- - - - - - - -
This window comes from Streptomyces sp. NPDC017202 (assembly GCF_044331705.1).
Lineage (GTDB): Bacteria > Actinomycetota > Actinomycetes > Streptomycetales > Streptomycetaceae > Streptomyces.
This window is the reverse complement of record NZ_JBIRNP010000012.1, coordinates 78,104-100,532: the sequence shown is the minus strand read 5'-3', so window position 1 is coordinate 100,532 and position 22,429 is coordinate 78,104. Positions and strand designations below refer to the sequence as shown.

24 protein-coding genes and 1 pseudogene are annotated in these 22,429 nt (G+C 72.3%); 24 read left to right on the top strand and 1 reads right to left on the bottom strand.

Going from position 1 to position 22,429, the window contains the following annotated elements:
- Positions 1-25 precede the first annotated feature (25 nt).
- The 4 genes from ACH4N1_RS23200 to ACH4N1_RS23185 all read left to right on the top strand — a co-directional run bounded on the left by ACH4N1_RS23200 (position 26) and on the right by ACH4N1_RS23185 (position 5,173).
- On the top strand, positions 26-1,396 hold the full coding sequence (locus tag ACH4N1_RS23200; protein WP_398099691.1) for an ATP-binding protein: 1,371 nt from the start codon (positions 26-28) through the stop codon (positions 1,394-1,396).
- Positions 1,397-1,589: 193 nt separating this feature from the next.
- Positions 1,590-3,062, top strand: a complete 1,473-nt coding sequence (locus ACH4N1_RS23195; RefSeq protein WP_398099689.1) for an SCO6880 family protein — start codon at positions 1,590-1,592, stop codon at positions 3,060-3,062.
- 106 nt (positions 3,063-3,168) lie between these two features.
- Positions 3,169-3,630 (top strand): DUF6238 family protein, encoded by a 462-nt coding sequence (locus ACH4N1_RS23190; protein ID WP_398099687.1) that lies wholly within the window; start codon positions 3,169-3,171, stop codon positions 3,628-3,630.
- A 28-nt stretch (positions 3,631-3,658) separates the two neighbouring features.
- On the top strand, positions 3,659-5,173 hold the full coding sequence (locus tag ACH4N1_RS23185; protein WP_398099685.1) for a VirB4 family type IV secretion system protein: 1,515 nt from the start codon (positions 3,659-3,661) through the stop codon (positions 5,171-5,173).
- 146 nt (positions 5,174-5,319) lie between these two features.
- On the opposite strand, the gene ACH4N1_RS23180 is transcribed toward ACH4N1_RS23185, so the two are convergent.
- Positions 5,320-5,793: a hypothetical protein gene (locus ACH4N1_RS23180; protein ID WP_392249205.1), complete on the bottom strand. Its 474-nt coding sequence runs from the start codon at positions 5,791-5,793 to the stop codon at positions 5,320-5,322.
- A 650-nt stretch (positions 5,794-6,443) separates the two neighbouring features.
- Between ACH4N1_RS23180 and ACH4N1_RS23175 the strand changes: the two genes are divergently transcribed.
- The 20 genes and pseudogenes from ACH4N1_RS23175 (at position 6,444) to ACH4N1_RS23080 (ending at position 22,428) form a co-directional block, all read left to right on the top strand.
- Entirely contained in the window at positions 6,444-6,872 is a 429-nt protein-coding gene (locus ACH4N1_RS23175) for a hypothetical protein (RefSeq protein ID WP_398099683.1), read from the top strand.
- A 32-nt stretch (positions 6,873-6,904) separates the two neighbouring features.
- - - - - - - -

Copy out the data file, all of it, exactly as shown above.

This window comes from Streptomyces sp. NPDC017202 (assembly GCF_044331705.1).
Lineage (GTDB): Bacteria > Actinomycetota > Actinomycetes > Streptomycetales > Streptomycetaceae > Streptomyces.
This window is the reverse complement of record NZ_JBIRNP010000012.1, coordinates 78,104-100,532: the sequence shown is the minus strand read 5'-3', so window position 1 is coordinate 100,532 and position 22,429 is coordinate 78,104. Positions and strand designations below refer to the sequence as shown.

24 protein-coding genes and 1 pseudogene are annotated in these 22,429 nt (G+C 72.3%); 24 read left to right on the top strand and 1 reads right to left on the bottom strand.

Going from position 1 to position 22,429, the window contains the following annotated elements:
- Positions 1-25 precede the first annotated feature (25 nt).
- The 4 genes from ACH4N1_RS23200 to ACH4N1_RS23185 all read left to right on the top strand — a co-directional run bounded on the left by ACH4N1_RS23200 (position 26) and on the right by ACH4N1_RS23185 (position 5,173).
- On the top strand, positions 26-1,396 hold the full coding sequence (locus tag ACH4N1_RS23200; protein WP_398099691.1) for an ATP-binding protein: 1,371 nt from the start codon (positions 26-28) through the stop codon (positions 1,394-1,396).
- Positions 1,397-1,589: 193 nt separating this feature from the next.
- Positions 1,590-3,062, top strand: a complete 1,473-nt coding sequence (locus ACH4N1_RS23195; RefSeq protein WP_398099689.1) for an SCO6880 family protein — start codon at positions 1,590-1,592, stop codon at positions 3,060-3,062.
- 106 nt (positions 3,063-3,168) lie between these two features.
- Positions 3,169-3,630 (top strand): DUF6238 family protein, encoded by a 462-nt coding sequence (locus ACH4N1_RS23190; protein ID WP_398099687.1) that lies wholly within the window; start codon positions 3,169-3,171, stop codon positions 3,628-3,630.
- A 28-nt stretch (positions 3,631-3,658) separates the two neighbouring features.
- On the top strand, positions 3,659-5,173 hold the full coding sequence (locus tag ACH4N1_RS23185; protein WP_398099685.1) for a VirB4 family type IV secretion system protein: 1,515 nt from the start codon (positions 3,659-3,661) through the stop codon (positions 5,171-5,173).
- 146 nt (positions 5,174-5,319) lie between these two features.
- On the opposite strand, the gene ACH4N1_RS23180 is transcribed toward ACH4N1_RS23185, so the two are convergent.
- Positions 5,320-5,793: a hypothetical protein gene (locus ACH4N1_RS23180; protein ID WP_392249205.1), complete on the bottom strand. Its 474-nt coding sequence runs from the start codon at positions 5,791-5,793 to the stop codon at positions 5,320-5,322.
- A 650-nt stretch (positions 5,794-6,443) separates the two neighbouring features.
- Between ACH4N1_RS23180 and ACH4N1_RS23175 the strand changes: the two genes are divergently transcribed.
- The 20 genes and pseudogenes from ACH4N1_RS23175 (at position 6,444) to ACH4N1_RS23080 (ending at position 22,428) form a co-directional block, all read left to right on the top strand.
- Entirely contained in the window at positions 6,444-6,872 is a 429-nt protein-coding gene (locus ACH4N1_RS23175) for a hypothetical protein (RefSeq protein ID WP_398099683.1), read from the top strand.
- A 32-nt stretch (positions 6,873-6,904) separates the two neighbouring features.